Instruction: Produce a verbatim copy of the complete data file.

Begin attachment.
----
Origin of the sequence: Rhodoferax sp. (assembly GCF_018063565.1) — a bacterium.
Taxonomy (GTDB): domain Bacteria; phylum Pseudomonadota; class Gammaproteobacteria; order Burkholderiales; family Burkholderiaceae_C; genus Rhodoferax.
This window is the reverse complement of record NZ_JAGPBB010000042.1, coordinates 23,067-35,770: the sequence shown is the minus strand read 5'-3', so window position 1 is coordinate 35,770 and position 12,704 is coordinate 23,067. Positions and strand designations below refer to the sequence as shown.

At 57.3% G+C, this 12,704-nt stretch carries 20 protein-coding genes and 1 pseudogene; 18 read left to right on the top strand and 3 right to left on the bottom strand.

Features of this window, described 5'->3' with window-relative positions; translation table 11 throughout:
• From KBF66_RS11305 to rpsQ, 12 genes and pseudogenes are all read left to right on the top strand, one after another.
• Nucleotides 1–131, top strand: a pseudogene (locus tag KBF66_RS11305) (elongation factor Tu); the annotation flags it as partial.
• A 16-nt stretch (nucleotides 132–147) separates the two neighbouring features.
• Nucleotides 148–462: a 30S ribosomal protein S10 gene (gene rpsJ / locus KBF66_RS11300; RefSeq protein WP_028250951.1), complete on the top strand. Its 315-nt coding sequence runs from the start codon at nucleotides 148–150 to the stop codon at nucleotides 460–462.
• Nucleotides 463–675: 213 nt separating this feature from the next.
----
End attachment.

Origin of the sequence: Rhodoferax sp. (assembly GCF_018063565.1) — a bacterium.
Taxonomy (GTDB): domain Bacteria; phylum Pseudomonadota; class Gammaproteobacteria; order Burkholderiales; family Burkholderiaceae_C; genus Rhodoferax.
This window is the reverse complement of record NZ_JAGPBB010000042.1, coordinates 23,067-35,770: the sequence shown is the minus strand read 5'-3', so window position 1 is coordinate 35,770 and position 12,704 is coordinate 23,067. Positions and strand designations below refer to the sequence as shown.

At 57.3% G+C, this 12,704-nt stretch carries 20 protein-coding genes and 1 pseudogene; 18 read left to right on the top strand and 3 right to left on the bottom strand.

Features of this window, described 5'->3' with window-relative positions; translation table 11 throughout:
• From KBF66_RS11305 to rpsQ, 12 genes and pseudogenes are all read left to right on the top strand, one after another.
• Nucleotides 1–131, top strand: a pseudogene (locus tag KBF66_RS11305) (elongation factor Tu); the annotation flags it as partial.
• A 16-nt stretch (nucleotides 132–147) separates the two neighbouring features.
• Nucleotides 148–462: a 30S ribosomal protein S10 gene (gene rpsJ / locus KBF66_RS11300; RefSeq protein WP_028250951.1), complete on the top strand. Its 315-nt coding sequence runs from the start codon at nucleotides 148–150 to the stop codon at nucleotides 460–462.
• Nucleotides 463–675: 213 nt separating this feature from the next.